Starring Angelina Jolie and John Malkovich
Directed by Clint Eastwood
Though we like to kid ourselves into thinking no time is as depraved as the present, a simple walk through history provides ample evidence that scandal and homicide have long been part of the American fabric.
The City of Angels alone has brought us the Black Dahlia murder, the Fatty Arbuckle rape trial, suicides, and sex scandals galore. And now, a freshly excavated trauma, the case of Christine Collins in Clint Eastwood's Changeling, a true crime tale set in Los Angeles in 1928.
Christine (Angelina Jolie) is a flinty single mother who works as a telephone switchboard supervisor and takes responsibility for nine-year-old son Walter (Gattlin Griffith), whose deadbeat father abandoned him at birth.
She is, in other words, a type: a noble, suffering, hard-working Madonna from the Gish sisters school who's about to have her trial by fire.
That trial is too bizarre to be anything but true and centers on the disappearance of Walter when Christine is kept late at work. After months of waiting, the scandal-plagued Los Angeles Police Department tries for a not especially well-thought-out PR gambit: They hand Christine a boy roughly her son's age and claim they've reunited mother and child.
But Christine will have none of the switcheroo.
And from there, Changeling's descent begins. As the film meanders off course, Changeling touches down first in Girl, Interrupted territory. Anxious to be rid of the whistle-blowing Christine, police captain J.J. Jones (a blandly malevolent Jeffrey Donovan) has her committed. Eastwood stops at nothing to milk every effect and his overwrought techniques are wearying.
D.W. Griffith's hysterical crosscutting in The Birth of a Nation has nothing on Christine, about to undergo electric shock. As the dead-behind-the-eyes Nurse Ratcheds prepare to fry her brain, Eastwood crosscuts to her rescuer, radio evangelist Gustav Briegleb (John Malkovich) storming the mental hospital in the nick of time.
Few genres are left untouched, as Eastwood dips into horror and the sordid fixation on sex crimes and gore of the CSI franchise or the comparably grubby and gratuitous Gone Baby Gone. In moments that test the limits of good taste, Eastwood can't simply tell us that children suffer, but also sensationalizes that suffering. And yet, for all the mounting injustices, corruption, and blood, Changeling is a remarkably lifeless and purposeless affair.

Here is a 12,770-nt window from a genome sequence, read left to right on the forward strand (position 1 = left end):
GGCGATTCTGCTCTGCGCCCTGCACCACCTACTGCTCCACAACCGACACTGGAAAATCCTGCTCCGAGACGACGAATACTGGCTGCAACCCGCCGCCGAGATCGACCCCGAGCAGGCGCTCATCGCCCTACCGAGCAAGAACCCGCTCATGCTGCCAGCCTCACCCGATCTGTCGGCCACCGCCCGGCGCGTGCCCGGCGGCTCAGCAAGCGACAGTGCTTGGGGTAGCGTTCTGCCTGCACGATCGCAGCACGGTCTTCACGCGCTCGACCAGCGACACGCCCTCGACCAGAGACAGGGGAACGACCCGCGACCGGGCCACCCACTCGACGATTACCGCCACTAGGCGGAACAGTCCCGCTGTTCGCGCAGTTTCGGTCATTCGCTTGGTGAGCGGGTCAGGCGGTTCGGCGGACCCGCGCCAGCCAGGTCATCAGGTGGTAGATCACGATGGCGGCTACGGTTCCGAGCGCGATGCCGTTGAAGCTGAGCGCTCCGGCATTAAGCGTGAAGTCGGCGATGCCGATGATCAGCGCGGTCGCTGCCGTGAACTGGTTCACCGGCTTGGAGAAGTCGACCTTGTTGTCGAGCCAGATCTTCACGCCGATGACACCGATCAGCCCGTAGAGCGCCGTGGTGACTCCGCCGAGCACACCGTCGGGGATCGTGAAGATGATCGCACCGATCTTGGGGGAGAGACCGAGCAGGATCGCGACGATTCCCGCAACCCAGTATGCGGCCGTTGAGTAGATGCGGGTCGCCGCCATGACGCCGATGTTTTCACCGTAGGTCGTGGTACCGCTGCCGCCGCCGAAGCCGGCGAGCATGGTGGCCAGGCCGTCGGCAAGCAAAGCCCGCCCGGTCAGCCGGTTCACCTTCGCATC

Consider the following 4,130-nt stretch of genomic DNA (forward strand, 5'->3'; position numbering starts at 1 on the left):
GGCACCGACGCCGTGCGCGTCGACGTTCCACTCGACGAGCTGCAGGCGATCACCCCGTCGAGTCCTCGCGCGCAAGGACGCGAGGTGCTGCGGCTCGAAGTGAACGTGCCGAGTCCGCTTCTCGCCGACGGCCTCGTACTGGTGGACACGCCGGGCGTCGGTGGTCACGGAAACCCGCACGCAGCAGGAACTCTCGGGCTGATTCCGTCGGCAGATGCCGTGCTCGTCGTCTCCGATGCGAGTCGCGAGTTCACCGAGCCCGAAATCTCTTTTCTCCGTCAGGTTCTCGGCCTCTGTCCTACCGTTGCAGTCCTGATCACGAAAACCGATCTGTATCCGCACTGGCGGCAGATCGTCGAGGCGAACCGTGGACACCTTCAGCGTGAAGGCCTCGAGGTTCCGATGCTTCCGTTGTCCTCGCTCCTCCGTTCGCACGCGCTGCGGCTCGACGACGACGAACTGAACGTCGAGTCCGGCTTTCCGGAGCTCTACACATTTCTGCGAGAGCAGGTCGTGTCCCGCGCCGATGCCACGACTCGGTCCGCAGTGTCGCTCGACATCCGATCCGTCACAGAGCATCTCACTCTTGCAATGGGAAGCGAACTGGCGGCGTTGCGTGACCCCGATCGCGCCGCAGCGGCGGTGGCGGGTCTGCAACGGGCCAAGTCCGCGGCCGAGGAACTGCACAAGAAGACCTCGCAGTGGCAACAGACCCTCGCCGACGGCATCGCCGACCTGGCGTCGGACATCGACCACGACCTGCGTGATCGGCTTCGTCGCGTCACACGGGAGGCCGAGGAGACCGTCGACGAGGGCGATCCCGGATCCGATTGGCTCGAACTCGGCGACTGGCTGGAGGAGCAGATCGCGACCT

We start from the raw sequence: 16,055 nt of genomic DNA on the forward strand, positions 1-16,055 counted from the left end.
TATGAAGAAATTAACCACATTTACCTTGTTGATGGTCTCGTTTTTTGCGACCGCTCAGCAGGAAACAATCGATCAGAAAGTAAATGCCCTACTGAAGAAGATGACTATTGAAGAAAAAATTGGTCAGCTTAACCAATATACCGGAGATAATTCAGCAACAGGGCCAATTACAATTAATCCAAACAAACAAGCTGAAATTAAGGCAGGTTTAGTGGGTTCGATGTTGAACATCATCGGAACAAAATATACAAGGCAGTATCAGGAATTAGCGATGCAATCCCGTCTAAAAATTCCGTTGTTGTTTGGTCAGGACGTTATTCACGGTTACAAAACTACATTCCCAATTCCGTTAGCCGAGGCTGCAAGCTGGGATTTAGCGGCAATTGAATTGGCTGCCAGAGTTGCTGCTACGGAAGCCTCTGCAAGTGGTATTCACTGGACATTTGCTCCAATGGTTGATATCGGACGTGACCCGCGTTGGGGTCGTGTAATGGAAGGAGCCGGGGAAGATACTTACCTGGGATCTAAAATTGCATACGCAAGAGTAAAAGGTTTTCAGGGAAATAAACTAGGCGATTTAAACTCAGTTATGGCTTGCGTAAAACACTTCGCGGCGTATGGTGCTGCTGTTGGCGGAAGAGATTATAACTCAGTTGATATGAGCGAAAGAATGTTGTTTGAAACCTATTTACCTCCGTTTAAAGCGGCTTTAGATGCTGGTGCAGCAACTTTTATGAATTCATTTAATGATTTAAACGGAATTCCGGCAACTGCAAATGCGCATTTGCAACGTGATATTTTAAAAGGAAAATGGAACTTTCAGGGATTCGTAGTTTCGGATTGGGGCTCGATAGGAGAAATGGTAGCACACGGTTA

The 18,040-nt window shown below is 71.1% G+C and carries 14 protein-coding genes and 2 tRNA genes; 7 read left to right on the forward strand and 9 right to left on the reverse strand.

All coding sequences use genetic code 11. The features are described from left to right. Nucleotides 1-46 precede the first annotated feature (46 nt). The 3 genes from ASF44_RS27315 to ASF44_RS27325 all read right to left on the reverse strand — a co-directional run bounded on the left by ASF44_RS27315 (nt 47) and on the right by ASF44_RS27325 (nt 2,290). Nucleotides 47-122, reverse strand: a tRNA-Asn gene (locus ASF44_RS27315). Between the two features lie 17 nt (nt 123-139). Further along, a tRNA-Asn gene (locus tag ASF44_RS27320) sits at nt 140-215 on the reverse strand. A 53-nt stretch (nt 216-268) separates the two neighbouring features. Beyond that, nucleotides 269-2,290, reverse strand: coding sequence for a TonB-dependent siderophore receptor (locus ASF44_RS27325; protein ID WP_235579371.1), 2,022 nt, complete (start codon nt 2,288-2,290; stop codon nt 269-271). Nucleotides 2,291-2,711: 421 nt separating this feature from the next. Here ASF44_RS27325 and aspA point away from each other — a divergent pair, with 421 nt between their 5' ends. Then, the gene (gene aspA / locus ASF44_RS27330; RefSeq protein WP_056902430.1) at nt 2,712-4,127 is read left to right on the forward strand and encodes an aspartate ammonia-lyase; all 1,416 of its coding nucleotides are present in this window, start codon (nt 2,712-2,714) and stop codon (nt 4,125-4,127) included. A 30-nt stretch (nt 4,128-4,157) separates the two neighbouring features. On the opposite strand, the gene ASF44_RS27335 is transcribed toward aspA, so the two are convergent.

Steeped in a contemporary true crime sensibility, Changeling is also painfully tone-deaf to the manner and language of the time. Part of the pleasure of a period drama like AMC's Mad Men has been how well it captures the slowed-down, minimalist dialogue and restraint of another era. But Changeling's characters speak like familiar residents of the 21st century.
Eastwood may be aiming for a more restrained and dignified sort of period drama with Changeling, but here he's all surface, preferring the familiar scheme of evil and good, crime and punishment, over delving deeply into character or meaning. His mission is helped along with the hackneyed ministrations of screenwriter J. Michael Straczynski, a TV veteran (Murder, She Wrote, Babylon 5) with a comparable taste for moral extremes and intelligence-insulting simplification.
In Changeling, Eastwood and Straczynski struggle to rub the noses of the creeps in their sins and hang wings on the martyrs.
But when you make saints of people, you also sacrifice humanity. Very little of Christine's emotional arc rings true: Lesser characters crumple and fall apart, but she allows perfect actorly tears to roll down her cheeks and dramatically holds a gloved hand to her lips in trying times.
Angelina Jolie has performed comparably before, as the equally regal and traumatized wife of Daniel Pearl in A Mighty Heart, but while she impersonates trauma she never convincingly occupies it.
Her performance is dignified but surprisingly empty, roughly equivalent to the inertia of Changeling itself. Once the courtroom drama rolls around, she listens impassively to horrible tales of corruption and murder, but smiles an action hero smile when the bad guys go down.
The sight of Jolie in perfectly rouged lips roughing up a child killer suggests a tattooed Jolie dying to bust out of her period garb.